By Mark E. Chopko, Esq.
This article is an excerpt from a chapter of the Center’s soon to be released publication, Exposed: A Legal Field Guide for Nonprofit Executives, by Melanie Lockwood Herman and Mark E. Chopko. To pre-order a copy of the book, which will be shipped or available for download in September, click here.
Many community-based nonprofits serve vulnerable populations, from adult day care centers, to healthcare facilities, athletic clubs, after-school recreation programs and churches to name a few. Experts in the field recognize that vulnerable clients are susceptible to mistreatment by adult family members, caregivers, visitors and others with whom they come into contact. Child protection professionals estimate that an unacceptably high percentage of girls and boys, for example, will be victimized during the course of their minority, usually by someone they know.
A study authorized by the federal No Child Left Behind Act showed that perhaps as many as 10% of public school students are victims of sexual abuse between kindergarten and 12th grade. (Source: Dr. Charol Shakeshaft, Educator Sexual Misconduct with Students: A Synthesis of Existing Literature on Prevalence, Planning and Evaluation Service, Office of the Undersecretary, US Department of Education, 2004.) Although the abuse that occurs in nonprofit organizations constitutes only a small percentage of all reported abuse cases, field studies do not give reliable statistics for the nonprofit sector. Nonetheless, the public rightly expects that community serving organizations have adequate procedures to protect the vulnerable people that they serve, and that they will respond promptly and effectively to any complaints.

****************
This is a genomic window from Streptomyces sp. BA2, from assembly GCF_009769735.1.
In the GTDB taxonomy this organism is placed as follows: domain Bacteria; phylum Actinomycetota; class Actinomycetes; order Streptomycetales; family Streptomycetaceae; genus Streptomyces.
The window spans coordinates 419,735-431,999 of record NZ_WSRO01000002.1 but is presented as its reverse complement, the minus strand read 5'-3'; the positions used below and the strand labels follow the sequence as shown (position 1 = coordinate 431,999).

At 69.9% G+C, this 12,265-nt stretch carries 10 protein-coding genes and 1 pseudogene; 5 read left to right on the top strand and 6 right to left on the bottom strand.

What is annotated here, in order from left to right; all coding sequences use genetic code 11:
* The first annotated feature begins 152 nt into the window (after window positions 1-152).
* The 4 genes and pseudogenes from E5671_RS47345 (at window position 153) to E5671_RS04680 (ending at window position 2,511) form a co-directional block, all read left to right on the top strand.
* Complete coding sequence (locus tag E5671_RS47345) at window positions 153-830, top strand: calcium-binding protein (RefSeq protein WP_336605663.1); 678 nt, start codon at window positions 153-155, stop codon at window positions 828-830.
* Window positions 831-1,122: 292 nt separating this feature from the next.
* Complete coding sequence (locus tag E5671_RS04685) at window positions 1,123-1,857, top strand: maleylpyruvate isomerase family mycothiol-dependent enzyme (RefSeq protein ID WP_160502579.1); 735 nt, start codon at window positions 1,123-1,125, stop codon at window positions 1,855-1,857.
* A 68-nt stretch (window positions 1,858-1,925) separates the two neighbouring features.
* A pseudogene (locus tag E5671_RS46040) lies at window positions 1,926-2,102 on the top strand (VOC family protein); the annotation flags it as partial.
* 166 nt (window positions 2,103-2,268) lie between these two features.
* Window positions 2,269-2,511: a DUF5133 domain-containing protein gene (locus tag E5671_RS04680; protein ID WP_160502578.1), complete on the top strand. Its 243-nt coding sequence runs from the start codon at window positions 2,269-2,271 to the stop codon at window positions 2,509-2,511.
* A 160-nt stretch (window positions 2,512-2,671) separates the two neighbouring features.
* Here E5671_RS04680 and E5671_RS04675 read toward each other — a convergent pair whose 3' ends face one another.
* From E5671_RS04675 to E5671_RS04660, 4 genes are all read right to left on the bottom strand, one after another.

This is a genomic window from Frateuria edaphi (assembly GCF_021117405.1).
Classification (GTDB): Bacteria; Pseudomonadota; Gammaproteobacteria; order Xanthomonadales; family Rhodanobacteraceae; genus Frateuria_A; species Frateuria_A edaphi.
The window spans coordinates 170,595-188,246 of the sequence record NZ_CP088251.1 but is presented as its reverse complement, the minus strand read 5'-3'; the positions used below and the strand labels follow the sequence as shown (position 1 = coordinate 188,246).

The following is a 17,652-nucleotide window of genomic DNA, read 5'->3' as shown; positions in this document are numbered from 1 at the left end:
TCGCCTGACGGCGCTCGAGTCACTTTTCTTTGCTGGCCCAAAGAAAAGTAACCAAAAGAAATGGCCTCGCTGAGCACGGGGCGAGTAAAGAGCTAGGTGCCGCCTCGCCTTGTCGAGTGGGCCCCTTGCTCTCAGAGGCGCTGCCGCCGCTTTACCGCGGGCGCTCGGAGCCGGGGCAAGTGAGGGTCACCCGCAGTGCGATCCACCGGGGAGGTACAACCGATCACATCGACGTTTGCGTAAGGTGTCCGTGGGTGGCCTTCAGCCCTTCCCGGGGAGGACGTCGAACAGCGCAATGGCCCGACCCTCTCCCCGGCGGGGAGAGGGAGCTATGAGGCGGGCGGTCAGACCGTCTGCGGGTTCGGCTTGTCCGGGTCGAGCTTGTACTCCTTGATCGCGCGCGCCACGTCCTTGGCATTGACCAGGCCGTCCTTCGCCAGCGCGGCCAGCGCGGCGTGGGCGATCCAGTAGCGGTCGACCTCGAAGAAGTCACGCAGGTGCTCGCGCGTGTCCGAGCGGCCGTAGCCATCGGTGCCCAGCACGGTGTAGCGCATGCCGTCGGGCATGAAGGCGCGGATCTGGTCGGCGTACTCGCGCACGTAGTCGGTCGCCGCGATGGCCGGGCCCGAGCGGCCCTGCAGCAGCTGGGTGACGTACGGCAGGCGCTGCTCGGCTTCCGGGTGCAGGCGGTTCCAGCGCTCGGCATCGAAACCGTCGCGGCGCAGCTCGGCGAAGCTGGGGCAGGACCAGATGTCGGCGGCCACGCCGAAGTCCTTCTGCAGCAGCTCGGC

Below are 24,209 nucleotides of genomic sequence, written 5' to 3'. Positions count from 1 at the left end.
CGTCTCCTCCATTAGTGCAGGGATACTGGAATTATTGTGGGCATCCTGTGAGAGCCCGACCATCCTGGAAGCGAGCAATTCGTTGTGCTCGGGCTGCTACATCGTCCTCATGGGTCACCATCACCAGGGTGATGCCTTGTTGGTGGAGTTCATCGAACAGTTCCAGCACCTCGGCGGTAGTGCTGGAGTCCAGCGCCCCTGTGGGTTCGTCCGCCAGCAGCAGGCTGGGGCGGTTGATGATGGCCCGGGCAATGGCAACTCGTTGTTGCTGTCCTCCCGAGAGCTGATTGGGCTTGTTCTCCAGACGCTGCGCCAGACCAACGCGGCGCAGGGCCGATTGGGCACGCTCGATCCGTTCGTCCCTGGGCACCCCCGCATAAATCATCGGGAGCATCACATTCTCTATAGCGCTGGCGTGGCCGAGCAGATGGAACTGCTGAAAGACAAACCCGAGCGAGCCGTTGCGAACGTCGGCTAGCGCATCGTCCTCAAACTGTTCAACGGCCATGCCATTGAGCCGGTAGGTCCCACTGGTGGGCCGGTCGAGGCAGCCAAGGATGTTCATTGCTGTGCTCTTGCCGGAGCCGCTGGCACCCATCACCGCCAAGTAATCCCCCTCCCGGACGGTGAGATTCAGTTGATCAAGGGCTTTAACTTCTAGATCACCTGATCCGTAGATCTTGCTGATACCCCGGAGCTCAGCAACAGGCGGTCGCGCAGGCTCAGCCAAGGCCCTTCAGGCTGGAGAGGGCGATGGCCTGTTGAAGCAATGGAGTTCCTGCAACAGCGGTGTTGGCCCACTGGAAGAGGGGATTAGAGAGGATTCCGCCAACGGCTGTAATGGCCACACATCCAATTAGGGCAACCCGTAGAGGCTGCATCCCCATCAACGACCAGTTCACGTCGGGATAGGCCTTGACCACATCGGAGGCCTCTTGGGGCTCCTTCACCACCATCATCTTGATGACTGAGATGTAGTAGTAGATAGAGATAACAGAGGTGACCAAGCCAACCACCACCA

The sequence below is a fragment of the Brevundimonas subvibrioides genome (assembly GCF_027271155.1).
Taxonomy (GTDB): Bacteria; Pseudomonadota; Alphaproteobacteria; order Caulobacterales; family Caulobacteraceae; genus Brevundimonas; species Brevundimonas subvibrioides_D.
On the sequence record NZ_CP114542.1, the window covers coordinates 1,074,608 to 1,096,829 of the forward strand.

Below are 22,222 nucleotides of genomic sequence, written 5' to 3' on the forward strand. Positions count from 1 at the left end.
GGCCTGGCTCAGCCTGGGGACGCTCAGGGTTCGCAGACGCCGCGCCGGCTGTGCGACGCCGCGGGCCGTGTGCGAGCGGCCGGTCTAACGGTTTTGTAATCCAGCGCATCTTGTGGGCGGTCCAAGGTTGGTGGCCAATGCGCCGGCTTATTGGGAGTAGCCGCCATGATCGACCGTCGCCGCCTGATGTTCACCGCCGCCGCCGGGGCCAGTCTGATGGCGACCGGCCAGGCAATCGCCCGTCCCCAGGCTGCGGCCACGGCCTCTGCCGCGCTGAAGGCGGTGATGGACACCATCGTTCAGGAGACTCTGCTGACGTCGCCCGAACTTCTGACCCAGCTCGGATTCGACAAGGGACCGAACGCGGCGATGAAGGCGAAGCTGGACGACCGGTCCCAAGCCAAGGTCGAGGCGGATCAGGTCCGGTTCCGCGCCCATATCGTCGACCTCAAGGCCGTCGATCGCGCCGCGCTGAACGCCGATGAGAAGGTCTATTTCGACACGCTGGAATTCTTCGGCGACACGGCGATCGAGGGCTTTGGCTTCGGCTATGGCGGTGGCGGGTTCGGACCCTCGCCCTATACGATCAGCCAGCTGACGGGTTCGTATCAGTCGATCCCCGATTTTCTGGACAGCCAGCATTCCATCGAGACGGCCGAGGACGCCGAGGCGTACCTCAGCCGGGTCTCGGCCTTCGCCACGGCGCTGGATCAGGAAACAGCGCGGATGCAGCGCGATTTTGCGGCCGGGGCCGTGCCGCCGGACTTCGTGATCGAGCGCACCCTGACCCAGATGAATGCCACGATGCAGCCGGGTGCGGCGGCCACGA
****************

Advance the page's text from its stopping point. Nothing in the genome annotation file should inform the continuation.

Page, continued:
In addition, the public expects that abusers will face charges and that any institution that knowingly fails to act in the face of a complaint will be held accountable. In many instances, private institutions will face litigation; by contrast, despite the high incidence of abuse in schools, public institutions are largely immune unless injured persons act quickly, often within 180 days, to initiate a process to protect their rights. The financial impacts themselves are significant. From 1950 to the present, Catholic institutions reported they have paid more than $2 billion in losses, and the resulting financial disruption has caused the bankruptcy of six dioceses and one religious community in the United States. More than the monetary cost, however, nonprofit institutions that are perceived as having failed to protect vulnerable persons in their care suffer a loss of respect and stature, often accompanied by a decline in contributions. Catholic institutions are not the only ones against which complaints have been raised, but they are certainly the most public. Commentators and pundits have sought to explain or critique the Catholic Church’s response.1 This is as an object lesson to the nonprofit community that it should take seriously its responsibility for vulnerable people in its charge.